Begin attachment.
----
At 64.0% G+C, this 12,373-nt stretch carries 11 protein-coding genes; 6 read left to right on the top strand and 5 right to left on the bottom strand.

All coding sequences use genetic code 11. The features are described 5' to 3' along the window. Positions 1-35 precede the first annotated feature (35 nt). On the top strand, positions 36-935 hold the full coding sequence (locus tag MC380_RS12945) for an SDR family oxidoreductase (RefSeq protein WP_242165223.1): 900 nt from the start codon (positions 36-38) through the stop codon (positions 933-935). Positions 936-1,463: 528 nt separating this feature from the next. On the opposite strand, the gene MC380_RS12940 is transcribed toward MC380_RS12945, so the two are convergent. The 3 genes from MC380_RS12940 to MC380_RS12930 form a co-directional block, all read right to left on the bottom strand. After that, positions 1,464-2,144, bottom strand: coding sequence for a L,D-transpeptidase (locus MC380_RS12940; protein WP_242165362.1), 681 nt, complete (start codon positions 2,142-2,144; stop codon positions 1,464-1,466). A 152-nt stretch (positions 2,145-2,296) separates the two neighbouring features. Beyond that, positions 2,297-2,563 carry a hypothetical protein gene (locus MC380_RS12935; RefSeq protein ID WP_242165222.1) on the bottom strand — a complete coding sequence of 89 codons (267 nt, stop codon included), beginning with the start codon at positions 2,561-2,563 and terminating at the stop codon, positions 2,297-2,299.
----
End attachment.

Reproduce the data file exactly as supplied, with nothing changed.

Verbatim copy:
At 64.0% G+C, this 12,373-nt stretch carries 11 protein-coding genes; 6 read left to right on the top strand and 5 right to left on the bottom strand.

All coding sequences use genetic code 11. The features are described 5' to 3' along the window. Positions 1-35 precede the first annotated feature (35 nt). On the top strand, positions 36-935 hold the full coding sequence (locus tag MC380_RS12945) for an SDR family oxidoreductase (RefSeq protein WP_242165223.1): 900 nt from the start codon (positions 36-38) through the stop codon (positions 933-935). Positions 936-1,463: 528 nt separating this feature from the next. On the opposite strand, the gene MC380_RS12940 is transcribed toward MC380_RS12945, so the two are convergent. The 3 genes from MC380_RS12940 to MC380_RS12930 form a co-directional block, all read right to left on the bottom strand. After that, positions 1,464-2,144, bottom strand: coding sequence for a L,D-transpeptidase (locus MC380_RS12940; protein WP_242165362.1), 681 nt, complete (start codon positions 2,142-2,144; stop codon positions 1,464-1,466). A 152-nt stretch (positions 2,145-2,296) separates the two neighbouring features. Beyond that, positions 2,297-2,563 carry a hypothetical protein gene (locus MC380_RS12935; RefSeq protein ID WP_242165222.1) on the bottom strand — a complete coding sequence of 89 codons (267 nt, stop codon included), beginning with the start codon at positions 2,561-2,563 and terminating at the stop codon, positions 2,297-2,299.